Art

The three-paneled screen, a collaboration by John Thayer and Julia Mitchell. Photos by Ben Scott
The three-paneled screen, a collaboration by John Thayer and Julia Mitchell. Photos by Ben Scott

Asian-style living

By Eleni Collins - August 17, 2006

Walking into John Thayer's exhibit at the Belushi Pisano Gallery is like walking into an exotic Asian locale. "I call it the study of a traditional household; how they organize their lives around the furniture they build," Mr. Thayer says of his show, the Korean people, and their home furnishings.

Thanks to his wife Jeisook, a native of Korea, Mr. Thayer became interested in Asian style woodworking after a history of furniture making. What differentiates furniture made in the Asian style from traditional American pieces is its hardware, function, and finish.

Instead of closets, Koreans have massive, ornamental chests in their bedrooms. In addition, since they eat and work seated on pillows instead of chairs, their furniture sits lower than an American dinner table or desk. The most common coloring of their pieces is different, too. As opposed to lighter browns, their woodwork is usually darker, with red and black being popular choices.

Mr. Thayer's low-sitting table made with American cherry. Photo by Ben Scott
Mr. Thayer's low-sitting table made with American cherry.

Just before entering Mr. Thayer's showroom in the gallery, viewers are greeted with two traditional colored pieces outside the entryway. On the right is a brilliantly red knee-high desk. Both ends slope upward in a slight curve, and it is finished with brass hardware. On the opposite side of the door stands a cabinet colored with a dark brown, almost black lacquer.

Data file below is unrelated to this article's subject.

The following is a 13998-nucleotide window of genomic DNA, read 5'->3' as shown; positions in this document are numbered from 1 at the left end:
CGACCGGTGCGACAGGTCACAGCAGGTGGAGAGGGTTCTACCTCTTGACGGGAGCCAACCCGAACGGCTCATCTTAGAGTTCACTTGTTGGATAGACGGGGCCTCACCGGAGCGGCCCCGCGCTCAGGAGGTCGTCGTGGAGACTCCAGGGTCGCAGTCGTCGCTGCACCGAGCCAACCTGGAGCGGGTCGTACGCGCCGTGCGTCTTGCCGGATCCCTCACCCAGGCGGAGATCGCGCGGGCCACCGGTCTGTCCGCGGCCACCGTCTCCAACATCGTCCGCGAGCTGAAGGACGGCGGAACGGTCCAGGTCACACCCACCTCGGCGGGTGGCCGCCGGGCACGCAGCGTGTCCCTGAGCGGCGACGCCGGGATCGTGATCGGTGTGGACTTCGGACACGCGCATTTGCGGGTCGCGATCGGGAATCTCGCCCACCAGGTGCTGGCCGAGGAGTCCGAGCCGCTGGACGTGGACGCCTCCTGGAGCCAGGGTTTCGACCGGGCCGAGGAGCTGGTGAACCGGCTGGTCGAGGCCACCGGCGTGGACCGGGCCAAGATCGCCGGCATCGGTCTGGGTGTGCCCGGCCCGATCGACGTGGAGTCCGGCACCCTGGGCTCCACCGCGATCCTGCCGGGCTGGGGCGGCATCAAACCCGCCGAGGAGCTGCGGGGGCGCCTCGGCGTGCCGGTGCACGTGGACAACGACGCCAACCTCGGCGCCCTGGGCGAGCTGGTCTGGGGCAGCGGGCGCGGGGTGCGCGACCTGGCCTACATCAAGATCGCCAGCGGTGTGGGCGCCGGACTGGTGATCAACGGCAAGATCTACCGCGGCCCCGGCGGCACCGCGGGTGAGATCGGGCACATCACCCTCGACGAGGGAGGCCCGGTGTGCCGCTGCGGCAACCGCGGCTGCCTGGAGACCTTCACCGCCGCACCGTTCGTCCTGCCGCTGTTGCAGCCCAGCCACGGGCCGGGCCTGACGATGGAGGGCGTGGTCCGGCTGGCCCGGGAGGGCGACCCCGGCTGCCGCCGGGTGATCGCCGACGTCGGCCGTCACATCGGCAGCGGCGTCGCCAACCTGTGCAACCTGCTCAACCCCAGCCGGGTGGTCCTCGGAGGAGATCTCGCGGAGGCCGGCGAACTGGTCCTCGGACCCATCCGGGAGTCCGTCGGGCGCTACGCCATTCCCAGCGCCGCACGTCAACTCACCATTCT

Once inside the room, one is stopped short by the large, low Cabriole dining table that covers much of the floor. Like the desk, it sits knee-high, perfect for pillow-sitting diners. It is made with American cherry, and colored with dyed wood and a satin finish.

Towering over the table is a colossal chest, about eight feet tall. Titled "Uigori-jang," the "large tapered wardrobe" sells for $8,800. It is made from Honduras mahogany, antique elm, and antique walnut, and finished with a low-lustre red-and-black lacquer finish. The chest opens with two large doors, and there is a drawer on the bottom.

This show was done in collaboration with Mr. Thayer's longtime friend Julia Mitchell, a tapestry artist. They worked together on a three-panel screen to combine their mediums. The structure, made out of American cherry with an antique oil finish, borders the marsh and pond scene fabric, colored with bluish grey water. Tall cattails and marsh grass fill the rest of the scene.

Born in Youngstown, N.Y., near the Niagara River, Mr. Thayer began teaching himself the art of woodworking at age 19, and has now been on the Island for 30 years. He operates his own furniture company, John Thayer Cabinetmakers, which is located in Vineyard Haven.